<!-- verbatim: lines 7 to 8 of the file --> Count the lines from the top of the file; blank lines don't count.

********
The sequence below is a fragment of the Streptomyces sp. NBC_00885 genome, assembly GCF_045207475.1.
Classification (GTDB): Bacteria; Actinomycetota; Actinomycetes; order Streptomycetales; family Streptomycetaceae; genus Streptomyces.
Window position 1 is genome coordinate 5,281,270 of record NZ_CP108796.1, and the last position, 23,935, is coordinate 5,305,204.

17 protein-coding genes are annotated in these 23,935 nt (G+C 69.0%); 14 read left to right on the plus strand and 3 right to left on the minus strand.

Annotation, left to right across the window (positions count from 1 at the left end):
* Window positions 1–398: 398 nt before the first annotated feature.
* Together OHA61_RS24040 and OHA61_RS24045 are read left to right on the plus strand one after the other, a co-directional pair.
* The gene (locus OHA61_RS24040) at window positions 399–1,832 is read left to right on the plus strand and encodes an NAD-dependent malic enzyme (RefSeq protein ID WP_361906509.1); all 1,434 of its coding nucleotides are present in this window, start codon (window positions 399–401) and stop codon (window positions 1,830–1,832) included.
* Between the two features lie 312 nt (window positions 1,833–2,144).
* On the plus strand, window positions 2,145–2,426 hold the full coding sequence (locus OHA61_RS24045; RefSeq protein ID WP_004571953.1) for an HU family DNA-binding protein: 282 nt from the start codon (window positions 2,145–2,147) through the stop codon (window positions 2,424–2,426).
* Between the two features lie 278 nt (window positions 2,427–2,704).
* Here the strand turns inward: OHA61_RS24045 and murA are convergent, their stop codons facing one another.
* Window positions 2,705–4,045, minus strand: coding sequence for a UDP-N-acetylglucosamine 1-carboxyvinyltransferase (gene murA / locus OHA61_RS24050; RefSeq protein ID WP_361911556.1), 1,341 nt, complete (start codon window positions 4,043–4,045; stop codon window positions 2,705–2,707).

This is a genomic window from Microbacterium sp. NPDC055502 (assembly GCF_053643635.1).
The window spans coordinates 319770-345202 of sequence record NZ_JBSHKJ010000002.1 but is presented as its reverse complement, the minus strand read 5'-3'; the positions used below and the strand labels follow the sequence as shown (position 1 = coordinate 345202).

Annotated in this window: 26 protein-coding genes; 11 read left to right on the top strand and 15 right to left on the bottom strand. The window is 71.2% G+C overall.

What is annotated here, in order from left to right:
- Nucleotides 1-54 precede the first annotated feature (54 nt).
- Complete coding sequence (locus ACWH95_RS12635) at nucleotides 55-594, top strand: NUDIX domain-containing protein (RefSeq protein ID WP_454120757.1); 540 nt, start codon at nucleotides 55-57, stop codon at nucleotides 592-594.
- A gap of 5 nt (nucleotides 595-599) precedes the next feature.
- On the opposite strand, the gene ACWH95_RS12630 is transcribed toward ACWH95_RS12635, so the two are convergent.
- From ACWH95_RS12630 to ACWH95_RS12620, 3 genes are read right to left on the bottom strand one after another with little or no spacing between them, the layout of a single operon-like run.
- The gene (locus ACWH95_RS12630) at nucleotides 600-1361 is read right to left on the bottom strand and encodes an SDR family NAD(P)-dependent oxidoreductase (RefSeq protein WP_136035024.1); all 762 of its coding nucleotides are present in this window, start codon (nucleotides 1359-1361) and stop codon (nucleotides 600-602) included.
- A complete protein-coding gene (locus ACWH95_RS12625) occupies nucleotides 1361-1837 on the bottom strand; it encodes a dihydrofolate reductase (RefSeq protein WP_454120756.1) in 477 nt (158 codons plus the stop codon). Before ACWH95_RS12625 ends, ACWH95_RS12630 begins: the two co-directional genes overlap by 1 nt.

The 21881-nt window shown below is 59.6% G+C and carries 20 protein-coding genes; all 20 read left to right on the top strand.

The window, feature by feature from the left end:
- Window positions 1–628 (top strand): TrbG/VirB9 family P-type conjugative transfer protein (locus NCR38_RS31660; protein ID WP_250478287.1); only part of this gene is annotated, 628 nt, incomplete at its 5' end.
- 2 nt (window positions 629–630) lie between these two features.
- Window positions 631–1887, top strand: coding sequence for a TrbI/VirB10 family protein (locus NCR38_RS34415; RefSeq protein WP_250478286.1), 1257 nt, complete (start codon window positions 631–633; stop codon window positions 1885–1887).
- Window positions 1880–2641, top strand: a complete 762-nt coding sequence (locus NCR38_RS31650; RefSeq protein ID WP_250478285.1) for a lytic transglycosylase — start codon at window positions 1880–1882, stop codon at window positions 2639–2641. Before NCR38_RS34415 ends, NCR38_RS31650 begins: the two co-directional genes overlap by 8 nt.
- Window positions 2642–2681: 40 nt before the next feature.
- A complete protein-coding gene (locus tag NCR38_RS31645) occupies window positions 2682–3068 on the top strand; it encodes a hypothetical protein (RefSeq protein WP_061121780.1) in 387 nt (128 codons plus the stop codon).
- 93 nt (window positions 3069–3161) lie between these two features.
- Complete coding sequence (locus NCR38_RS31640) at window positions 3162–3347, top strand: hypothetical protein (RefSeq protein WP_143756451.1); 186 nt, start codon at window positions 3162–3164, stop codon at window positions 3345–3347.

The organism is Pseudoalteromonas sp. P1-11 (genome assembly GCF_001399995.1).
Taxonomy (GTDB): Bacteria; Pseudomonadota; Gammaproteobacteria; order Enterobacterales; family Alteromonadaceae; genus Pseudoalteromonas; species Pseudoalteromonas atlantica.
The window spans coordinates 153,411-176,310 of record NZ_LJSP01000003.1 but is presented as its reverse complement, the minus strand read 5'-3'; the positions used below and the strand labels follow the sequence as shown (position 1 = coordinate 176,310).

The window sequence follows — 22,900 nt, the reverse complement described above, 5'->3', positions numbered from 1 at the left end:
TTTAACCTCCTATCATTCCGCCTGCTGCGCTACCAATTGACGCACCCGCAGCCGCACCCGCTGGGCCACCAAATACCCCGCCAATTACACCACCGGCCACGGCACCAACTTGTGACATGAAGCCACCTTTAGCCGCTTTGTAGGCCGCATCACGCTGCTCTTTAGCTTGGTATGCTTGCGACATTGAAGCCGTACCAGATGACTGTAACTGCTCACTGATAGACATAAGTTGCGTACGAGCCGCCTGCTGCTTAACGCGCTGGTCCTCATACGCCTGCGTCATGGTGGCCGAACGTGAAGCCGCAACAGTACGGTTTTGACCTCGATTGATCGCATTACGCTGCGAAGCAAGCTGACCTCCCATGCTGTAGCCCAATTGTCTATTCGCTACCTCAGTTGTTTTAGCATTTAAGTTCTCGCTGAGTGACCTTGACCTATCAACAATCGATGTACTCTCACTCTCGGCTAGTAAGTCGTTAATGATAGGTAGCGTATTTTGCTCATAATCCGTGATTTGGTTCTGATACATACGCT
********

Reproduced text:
* Together OHA61_RS24040 and OHA61_RS24045 are read left to right on the plus strand one after the other, a co-directional pair.
* The gene (locus OHA61_RS24040) at window positions 399–1,832 is read left to right on the plus strand and encodes an NAD-dependent malic enzyme (RefSeq protein ID WP_361906509.1); all 1,434 of its coding nucleotides are present in this window, start codon (window positions 399–401) and stop codon (window positions 1,830–1,832) included.